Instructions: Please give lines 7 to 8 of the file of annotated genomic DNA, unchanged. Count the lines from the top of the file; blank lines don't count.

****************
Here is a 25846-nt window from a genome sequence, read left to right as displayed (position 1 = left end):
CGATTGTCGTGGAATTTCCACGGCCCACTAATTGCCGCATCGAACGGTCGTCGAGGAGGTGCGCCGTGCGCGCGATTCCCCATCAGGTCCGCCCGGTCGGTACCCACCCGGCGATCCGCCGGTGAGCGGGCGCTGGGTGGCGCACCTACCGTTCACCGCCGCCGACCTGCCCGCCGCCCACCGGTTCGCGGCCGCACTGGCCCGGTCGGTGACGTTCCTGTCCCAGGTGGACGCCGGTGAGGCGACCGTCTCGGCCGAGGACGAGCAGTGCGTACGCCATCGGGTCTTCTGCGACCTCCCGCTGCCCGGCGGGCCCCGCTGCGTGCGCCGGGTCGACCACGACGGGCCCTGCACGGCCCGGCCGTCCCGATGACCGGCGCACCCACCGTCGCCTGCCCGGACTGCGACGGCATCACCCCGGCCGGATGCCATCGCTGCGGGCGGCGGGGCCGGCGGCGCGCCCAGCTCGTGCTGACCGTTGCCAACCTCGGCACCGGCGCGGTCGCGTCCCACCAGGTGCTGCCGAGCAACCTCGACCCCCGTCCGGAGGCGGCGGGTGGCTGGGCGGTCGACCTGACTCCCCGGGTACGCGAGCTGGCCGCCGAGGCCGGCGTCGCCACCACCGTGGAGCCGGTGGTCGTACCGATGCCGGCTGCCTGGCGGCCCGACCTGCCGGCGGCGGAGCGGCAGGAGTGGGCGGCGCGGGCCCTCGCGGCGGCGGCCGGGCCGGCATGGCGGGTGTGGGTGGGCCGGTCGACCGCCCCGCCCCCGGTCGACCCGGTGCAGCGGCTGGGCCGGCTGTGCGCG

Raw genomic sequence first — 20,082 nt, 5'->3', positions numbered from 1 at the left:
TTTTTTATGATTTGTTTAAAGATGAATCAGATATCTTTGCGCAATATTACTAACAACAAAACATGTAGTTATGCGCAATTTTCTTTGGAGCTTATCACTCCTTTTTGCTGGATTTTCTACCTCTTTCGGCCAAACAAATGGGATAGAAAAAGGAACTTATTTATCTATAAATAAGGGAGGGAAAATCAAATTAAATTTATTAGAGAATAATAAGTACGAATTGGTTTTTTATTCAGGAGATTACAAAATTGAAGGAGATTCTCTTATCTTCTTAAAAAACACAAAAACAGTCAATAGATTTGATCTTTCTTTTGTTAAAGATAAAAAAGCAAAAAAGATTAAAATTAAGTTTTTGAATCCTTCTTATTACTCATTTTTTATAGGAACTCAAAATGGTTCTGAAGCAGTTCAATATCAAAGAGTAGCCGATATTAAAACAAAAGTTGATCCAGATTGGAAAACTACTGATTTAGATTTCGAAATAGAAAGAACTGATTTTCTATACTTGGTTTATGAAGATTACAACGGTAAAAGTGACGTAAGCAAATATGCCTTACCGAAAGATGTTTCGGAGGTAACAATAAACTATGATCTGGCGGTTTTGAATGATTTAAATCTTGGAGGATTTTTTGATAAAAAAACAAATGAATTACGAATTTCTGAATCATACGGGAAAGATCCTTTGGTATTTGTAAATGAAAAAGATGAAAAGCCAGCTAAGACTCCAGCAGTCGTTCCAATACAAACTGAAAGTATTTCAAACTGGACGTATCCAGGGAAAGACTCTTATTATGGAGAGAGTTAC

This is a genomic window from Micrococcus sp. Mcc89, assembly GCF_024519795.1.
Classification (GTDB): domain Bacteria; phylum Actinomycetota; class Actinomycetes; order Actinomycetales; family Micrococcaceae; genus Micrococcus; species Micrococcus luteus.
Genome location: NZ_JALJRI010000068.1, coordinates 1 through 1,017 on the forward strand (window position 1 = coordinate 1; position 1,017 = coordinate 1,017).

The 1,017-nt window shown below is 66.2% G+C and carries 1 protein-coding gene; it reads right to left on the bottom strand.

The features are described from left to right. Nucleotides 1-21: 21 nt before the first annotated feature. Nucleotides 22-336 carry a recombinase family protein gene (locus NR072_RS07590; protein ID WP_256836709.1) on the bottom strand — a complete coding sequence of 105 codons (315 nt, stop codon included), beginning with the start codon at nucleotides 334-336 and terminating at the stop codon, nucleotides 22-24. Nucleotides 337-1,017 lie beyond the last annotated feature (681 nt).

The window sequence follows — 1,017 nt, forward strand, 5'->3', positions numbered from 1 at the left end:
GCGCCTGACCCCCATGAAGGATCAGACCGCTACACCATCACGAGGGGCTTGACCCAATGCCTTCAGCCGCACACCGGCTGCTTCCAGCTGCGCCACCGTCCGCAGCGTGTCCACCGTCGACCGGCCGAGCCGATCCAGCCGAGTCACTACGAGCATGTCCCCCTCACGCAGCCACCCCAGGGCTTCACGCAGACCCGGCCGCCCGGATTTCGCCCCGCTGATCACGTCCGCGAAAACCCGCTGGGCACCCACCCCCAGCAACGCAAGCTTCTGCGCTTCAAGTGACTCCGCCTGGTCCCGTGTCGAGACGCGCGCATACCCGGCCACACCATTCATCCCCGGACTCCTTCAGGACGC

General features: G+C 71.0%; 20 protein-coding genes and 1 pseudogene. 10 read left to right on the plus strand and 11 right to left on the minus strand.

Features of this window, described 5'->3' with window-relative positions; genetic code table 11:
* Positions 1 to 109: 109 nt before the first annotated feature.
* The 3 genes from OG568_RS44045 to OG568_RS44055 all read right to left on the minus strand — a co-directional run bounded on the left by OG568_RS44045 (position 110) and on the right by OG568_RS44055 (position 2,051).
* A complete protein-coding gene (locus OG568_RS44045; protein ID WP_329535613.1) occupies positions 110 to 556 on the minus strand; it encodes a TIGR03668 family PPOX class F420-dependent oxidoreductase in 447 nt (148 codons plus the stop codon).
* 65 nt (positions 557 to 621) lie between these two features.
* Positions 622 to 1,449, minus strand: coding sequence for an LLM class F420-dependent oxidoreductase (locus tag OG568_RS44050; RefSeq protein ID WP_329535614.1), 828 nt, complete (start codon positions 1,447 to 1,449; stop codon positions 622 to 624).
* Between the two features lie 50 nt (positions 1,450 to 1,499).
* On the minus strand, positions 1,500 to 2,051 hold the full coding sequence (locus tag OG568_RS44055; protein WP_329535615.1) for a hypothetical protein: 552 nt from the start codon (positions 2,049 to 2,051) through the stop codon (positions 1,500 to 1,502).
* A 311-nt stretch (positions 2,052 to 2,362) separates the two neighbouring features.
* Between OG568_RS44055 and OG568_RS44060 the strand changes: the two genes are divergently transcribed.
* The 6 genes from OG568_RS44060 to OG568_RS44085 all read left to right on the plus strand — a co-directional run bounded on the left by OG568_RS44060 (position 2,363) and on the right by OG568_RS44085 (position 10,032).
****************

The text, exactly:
Genome location: NZ_JALJRI010000068.1, coordinates 1 through 1,017 on the forward strand (window position 1 = coordinate 1; position 1,017 = coordinate 1,017).

The 1,017-nt window shown below is 66.2% G+C and carries 1 protein-coding gene; it reads right to left on the bottom strand.